by Allen Olson
His apartment looks like an aviation museum. And why shouldn’t it? More than 40 years of flying, 26 of them on missions over Germany, the South Pacific, and Korea, followed by 15 more years of commercial airline service made him comfortable around airplanes and what they do.
Jet (his real name is Harold, but he doesn’t like it) Jetter will be 96 next month, but you’d think he’d been chasing submarines for the 29th Bomber Squadron from the Galapagos to Panama just yesterday. One of his walls is covered by a map showing the route he and his squadron followed across the South Pacific.
Familiar Air Force names roll off his tongue: Barksdale; Sculthorpe; Hickham; McClellan followed by Japan, Ecuador, Honduras, and “The Rock” (Galapagos) about which he showed me a report by Eleanor Roosevelt to those islands.
Jet is especially proud of an aviation museum he helped curate in Ottumwa, Iowa. (By the way, he keeps a notebook listing every aviation-related museum in the country.) Proudly, he and some of his WWII comrades created a 29th Bomber Squadron in the museum originally established for the 6th Air Force. On display there are two signed photographs of movie stars June Allyson and Gloria de Haven, both wishing good luck to the “Boys of the 29th.” And, oh yes, Jet boasts, “we even hung some pin up girl posters.”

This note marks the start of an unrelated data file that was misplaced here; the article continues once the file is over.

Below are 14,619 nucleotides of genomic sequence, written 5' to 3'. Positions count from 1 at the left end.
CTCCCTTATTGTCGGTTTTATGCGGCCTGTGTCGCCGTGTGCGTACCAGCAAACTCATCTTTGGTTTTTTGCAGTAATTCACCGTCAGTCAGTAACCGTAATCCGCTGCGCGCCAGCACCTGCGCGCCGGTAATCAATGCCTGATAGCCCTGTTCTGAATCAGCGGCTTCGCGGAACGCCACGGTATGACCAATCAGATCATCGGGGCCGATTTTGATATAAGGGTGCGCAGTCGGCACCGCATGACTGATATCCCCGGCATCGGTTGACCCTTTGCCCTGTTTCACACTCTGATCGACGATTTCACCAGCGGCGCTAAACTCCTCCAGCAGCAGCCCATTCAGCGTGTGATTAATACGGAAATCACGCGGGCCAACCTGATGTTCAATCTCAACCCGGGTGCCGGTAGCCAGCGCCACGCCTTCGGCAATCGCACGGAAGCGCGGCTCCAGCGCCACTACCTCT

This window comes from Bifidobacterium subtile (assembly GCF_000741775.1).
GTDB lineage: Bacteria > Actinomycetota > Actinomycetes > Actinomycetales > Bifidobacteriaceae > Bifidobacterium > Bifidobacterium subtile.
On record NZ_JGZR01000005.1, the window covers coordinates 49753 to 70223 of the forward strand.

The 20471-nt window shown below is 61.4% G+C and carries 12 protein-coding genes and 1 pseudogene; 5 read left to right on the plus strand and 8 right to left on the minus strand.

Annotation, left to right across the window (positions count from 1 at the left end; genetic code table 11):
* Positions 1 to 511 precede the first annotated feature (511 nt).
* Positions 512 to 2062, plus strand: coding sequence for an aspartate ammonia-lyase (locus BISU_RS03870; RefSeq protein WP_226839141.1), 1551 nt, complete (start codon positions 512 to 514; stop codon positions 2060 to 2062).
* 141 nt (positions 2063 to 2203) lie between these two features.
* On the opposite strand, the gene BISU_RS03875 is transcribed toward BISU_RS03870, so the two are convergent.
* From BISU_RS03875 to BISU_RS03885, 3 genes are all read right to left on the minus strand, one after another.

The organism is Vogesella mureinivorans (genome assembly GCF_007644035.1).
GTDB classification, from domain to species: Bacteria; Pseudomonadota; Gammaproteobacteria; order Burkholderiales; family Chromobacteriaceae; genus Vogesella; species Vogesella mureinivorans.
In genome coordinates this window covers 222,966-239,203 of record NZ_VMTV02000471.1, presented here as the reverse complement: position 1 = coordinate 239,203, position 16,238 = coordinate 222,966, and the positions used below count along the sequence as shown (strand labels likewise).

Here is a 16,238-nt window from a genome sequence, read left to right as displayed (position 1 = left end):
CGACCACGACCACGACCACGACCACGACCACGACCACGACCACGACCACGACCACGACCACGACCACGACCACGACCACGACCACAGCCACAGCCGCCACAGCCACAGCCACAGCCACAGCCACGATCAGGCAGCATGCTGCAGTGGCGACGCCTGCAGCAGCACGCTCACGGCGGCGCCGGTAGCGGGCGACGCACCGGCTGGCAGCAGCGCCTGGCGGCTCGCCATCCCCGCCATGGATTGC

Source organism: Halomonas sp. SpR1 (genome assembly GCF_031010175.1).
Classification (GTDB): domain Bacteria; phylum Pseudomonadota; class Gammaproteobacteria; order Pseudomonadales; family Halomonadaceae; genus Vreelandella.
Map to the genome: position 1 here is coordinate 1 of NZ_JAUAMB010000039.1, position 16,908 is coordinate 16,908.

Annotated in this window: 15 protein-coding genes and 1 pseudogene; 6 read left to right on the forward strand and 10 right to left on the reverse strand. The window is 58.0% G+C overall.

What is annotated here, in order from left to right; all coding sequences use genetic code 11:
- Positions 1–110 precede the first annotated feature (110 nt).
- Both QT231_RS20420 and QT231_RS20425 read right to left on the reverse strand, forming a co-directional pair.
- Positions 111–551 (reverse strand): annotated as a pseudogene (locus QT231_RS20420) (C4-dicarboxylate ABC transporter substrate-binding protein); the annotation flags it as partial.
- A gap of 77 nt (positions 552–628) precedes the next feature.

He has already identified the museums where he wants his artifacts and military documents sent, and we are privileged to be among them. In recalling his 60 years of marriage to Alice, who died in 2012, he says family support for military members is vital. He is pleased that the Museum of the American Military Family is independent, tied to all branches of service, and that there will be a memorial dedicated to military families going up on the National Guard complex in Santa Fe.
Jet has lost none of his sense of humor and still laughs at a sign taken from The Rock to Ottumwa. It is a stack of arrows pointing the way to London – 6,402 miles; Chicago – 3,058 miles; Tokyo – 8,649 miles; Latrine – 1,240 steps. He has kept some of the navigation charts of his crew during their submarine pursuits, and can run his finger down each entry as if he was reporting for the first time.
Almost 70 years later, Jet can describe the differences between flying a B-24 and a C-47, what it’s like to fly a B-29, a B-52 and aircraft by Beechcraft and Boeing. His mother signed for him to enlist in the Army Air Corps at age 15, and he never looked back. After one successful mission, he was promoted on the spot from Captain to Major, and he retired as a Lieutenant Colonel.
Today he pushes himself around in a wheelchair as if it’s a fighter jet, and the nursing home activities directors all go out of their way to give him hugs. He looks out of his third-floor apartment as if he’s selecting a landing site and admits that he’s ready for whatever comes next, which is why he is deciding where to send his vast collections of military memories.